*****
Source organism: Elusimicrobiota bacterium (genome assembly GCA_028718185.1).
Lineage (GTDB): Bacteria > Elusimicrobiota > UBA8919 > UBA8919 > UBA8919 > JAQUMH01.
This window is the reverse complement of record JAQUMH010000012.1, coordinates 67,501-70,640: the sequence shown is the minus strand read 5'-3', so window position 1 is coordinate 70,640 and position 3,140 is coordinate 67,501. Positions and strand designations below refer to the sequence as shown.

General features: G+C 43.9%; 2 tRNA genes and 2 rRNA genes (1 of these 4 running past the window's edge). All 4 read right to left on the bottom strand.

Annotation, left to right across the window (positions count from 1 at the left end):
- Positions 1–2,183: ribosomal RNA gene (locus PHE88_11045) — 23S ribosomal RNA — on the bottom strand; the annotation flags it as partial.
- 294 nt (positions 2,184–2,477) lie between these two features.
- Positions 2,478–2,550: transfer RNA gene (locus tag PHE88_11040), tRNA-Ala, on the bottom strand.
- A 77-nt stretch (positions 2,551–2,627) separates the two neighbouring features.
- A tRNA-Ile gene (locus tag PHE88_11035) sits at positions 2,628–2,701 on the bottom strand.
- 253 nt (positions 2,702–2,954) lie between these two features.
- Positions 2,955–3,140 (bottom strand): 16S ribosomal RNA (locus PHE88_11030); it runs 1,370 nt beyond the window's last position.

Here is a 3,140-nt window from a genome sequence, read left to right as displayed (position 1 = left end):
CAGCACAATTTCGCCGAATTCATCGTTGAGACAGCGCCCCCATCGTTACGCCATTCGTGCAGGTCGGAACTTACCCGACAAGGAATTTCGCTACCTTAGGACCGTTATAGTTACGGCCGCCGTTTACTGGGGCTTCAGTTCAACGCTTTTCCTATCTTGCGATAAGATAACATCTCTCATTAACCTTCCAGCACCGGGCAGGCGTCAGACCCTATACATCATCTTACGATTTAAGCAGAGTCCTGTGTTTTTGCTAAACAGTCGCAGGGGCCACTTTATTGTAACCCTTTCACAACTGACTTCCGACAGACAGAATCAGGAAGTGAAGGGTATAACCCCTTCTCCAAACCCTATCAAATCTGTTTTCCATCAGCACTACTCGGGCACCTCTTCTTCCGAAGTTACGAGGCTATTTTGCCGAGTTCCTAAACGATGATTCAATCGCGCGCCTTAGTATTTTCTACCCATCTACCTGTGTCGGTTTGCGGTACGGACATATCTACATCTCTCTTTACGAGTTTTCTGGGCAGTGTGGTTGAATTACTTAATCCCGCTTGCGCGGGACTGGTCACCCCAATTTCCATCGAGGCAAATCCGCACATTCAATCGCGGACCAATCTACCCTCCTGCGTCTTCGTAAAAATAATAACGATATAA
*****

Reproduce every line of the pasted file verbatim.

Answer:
Source organism: Elusimicrobiota bacterium (genome assembly GCA_028718185.1).
Lineage (GTDB): Bacteria > Elusimicrobiota > UBA8919 > UBA8919 > UBA8919 > JAQUMH01.
This window is the reverse complement of record JAQUMH010000012.1, coordinates 67,501-70,640: the sequence shown is the minus strand read 5'-3', so window position 1 is coordinate 70,640 and position 3,140 is coordinate 67,501. Positions and strand designations below refer to the sequence as shown.

General features: G+C 43.9%; 2 tRNA genes and 2 rRNA genes (1 of these 4 running past the window's edge). All 4 read right to left on the bottom strand.

Annotation, left to right across the window (positions count from 1 at the left end):
- Positions 1–2,183: ribosomal RNA gene (locus PHE88_11045) — 23S ribosomal RNA — on the bottom strand; the annotation flags it as partial.
- 294 nt (positions 2,184–2,477) lie between these two features.
- Positions 2,478–2,550: transfer RNA gene (locus tag PHE88_11040), tRNA-Ala, on the bottom strand.
- A 77-nt stretch (positions 2,551–2,627) separates the two neighbouring features.
- A tRNA-Ile gene (locus tag PHE88_11035) sits at positions 2,628–2,701 on the bottom strand.
- 253 nt (positions 2,702–2,954) lie between these two features.
- Positions 2,955–3,140 (bottom strand): 16S ribosomal RNA (locus PHE88_11030); it runs 1,370 nt beyond the window's last position.

Here is a 3,140-nt window from a genome sequence, read left to right as displayed (position 1 = left end):
CAGCACAATTTCGCCGAATTCATCGTTGAGACAGCGCCCCCATCGTTACGCCATTCGTGCAGGTCGGAACTTACCCGACAAGGAATTTCGCTACCTTAGGACCGTTATAGTTACGGCCGCCGTTTACTGGGGCTTCAGTTCAACGCTTTTCCTATCTTGCGATAAGATAACATCTCTCATTAACCTTCCAGCACCGGGCAGGCGTCAGACCCTATACATCATCTTACGATTTAAGCAGAGTCCTGTGTTTTTGCTAAACAGTCGCAGGGGCCACTTTATTGTAACCCTTTCACAACTGACTTCCGACAGACAGAATCAGGAAGTGAAGGGTATAACCCCTTCTCCAAACCCTATCAAATCTGTTTTCCATCAGCACTACTCGGGCACCTCTTCTTCCGAAGTTACGAGGCTATTTTGCCGAGTTCCTAAACGATGATTCAATCGCGCGCCTTAGTATTTTCTACCCATCTACCTGTGTCGGTTTGCGGTACGGACATATCTACATCTCTCTTTACGAGTTTTCTGGGCAGTGTGGTTGAATTACTTAATCCCGCTTGCGCGGGACTGGTCACCCCAATTTCCATCGAGGCAAATCCGCACATTCAATCGCGGACCAATCTACCCTCCTGCGTCTTCGTAAAAATAATAACGATATAA